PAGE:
Image copyright Getty Images Image caption Butterfield first served in Congress in 1995
Former southern Idaho Republican Congressman and three-term governor David Sutherland has announced he will not seek reelection in 2022.
David Sutherland – whose father Ben served in Congress for nearly five decades – was first elected in 1996.
The other Democrat in the race, G.K. Butterfield, said he will run for the seat he has held since 1995.
Mr Butterfield served as African-American congressman for North Carolina from 1993-95.
In his statement about not seeking reelection, Mr Sutherland said he wanted to “spend more time with my family and the church.”
He was married to Joyce Allred from 2001 to 2016. They have two daughters.
Image copyright Getty Images Image caption Both Mr Butterfield and Mr Sutherland have family ties to the auto industry
In June 2017, Mr Butterfield was convicted of corruption charges involving gifts he gave his daughter, which he was later released from prison and fined.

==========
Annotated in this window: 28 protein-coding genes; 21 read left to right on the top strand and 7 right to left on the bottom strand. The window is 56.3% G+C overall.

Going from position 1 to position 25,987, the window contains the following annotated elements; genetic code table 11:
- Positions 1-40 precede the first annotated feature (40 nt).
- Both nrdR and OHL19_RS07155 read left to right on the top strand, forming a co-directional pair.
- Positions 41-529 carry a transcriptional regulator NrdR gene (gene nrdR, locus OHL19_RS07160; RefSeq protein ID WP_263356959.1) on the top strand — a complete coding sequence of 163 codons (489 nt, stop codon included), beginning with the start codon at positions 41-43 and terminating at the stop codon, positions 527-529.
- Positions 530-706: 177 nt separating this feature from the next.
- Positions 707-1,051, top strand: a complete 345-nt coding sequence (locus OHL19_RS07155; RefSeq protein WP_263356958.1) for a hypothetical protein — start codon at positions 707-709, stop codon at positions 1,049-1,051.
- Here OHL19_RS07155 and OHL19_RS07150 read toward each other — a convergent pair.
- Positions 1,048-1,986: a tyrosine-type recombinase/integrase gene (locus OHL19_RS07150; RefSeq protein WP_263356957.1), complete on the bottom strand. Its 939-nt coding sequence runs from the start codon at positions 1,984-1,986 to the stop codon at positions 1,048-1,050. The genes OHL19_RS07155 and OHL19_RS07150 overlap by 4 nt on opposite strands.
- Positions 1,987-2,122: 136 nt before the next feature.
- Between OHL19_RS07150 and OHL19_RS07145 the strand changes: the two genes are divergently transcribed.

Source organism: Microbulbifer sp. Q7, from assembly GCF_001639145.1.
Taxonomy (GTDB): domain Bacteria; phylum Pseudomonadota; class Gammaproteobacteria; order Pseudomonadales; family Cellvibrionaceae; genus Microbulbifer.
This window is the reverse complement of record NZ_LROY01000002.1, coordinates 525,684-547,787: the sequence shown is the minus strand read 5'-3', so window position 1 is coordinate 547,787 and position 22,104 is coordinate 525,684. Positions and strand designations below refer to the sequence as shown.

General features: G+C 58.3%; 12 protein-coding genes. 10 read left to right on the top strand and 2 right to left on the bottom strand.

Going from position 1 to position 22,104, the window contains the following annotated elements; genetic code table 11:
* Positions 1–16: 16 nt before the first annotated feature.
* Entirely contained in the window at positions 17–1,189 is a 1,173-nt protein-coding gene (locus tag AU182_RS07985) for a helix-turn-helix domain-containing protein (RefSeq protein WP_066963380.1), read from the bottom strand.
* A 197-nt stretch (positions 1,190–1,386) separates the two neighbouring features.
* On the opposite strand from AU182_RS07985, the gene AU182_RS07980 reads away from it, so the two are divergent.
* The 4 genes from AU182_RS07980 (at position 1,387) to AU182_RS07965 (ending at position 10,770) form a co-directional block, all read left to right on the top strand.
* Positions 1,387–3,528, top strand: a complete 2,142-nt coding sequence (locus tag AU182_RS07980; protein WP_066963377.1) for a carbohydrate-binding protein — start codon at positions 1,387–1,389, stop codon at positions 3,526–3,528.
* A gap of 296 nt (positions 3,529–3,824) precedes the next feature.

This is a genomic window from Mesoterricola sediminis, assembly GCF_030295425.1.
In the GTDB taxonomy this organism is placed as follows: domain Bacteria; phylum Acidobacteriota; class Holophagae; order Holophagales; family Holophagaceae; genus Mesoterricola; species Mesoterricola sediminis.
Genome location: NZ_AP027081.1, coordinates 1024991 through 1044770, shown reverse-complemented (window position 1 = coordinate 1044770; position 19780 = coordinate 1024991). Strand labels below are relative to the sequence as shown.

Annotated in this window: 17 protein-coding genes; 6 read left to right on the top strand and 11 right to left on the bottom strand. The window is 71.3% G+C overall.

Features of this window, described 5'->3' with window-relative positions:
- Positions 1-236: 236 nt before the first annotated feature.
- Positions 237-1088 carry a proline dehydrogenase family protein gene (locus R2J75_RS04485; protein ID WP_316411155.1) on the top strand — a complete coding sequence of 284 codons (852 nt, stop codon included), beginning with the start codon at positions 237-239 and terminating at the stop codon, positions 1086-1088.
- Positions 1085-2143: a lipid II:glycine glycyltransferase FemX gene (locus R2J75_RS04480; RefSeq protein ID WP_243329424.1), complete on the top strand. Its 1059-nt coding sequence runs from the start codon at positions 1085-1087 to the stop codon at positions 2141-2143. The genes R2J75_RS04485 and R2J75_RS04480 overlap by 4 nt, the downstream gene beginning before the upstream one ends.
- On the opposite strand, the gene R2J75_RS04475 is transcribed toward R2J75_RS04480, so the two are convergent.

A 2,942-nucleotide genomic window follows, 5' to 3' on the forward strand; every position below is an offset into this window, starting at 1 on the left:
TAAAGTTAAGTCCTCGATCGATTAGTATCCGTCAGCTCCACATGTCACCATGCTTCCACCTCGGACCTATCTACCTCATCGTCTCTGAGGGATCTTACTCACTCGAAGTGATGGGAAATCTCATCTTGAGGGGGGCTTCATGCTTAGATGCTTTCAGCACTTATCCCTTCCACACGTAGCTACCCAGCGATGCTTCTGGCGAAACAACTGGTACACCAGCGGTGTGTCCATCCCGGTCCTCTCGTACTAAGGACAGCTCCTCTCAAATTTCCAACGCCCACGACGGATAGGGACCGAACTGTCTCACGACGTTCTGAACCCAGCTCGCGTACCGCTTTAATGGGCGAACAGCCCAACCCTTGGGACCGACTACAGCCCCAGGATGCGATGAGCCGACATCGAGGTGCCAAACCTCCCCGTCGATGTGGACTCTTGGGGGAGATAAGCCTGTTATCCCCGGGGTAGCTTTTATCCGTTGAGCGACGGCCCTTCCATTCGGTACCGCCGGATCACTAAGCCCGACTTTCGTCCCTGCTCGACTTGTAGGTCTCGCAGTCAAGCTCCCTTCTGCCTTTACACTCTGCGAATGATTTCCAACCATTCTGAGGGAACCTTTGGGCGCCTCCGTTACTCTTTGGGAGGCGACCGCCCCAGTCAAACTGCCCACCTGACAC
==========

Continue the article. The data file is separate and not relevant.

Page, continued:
He had been initially charged with bribery and money laundering in July 2015 after pleading guilty to paying a former Ritchie County public official $1,200 (£1,082) in exchange for help obtaining a $500,000 (£378,710) construction loan from a county development authority in 2012.
Image copyright Getty Images Image caption David Sutherland served as governor of Idaho between 1999 and 2001
After his release from prison in February, Mr Butterfield, who was sentenced to 5 years and 8 months in prison, was made a good neighbour for free.
In August, the Democrat admitted to giving his daughter money but said he had thought it was legal.
He apologized to those who had been hurt.
Mr Butterfield then told the Associated Press news agency that the allegations had been “a lot of burden to carry”.
Former Appalachian mountain district Representative G.K. Butterfield also served as North Carolina state treasurer.
His father served on the House floor for 42 terms and died in 2014.
G.K. Butterfield became North Carolina’s first and only African-American federal lawmaker in Congress in 1993 when he was elected from the 18th district.
The former governor served as president of the Appalachian Mountain Club from 2001 to 2007.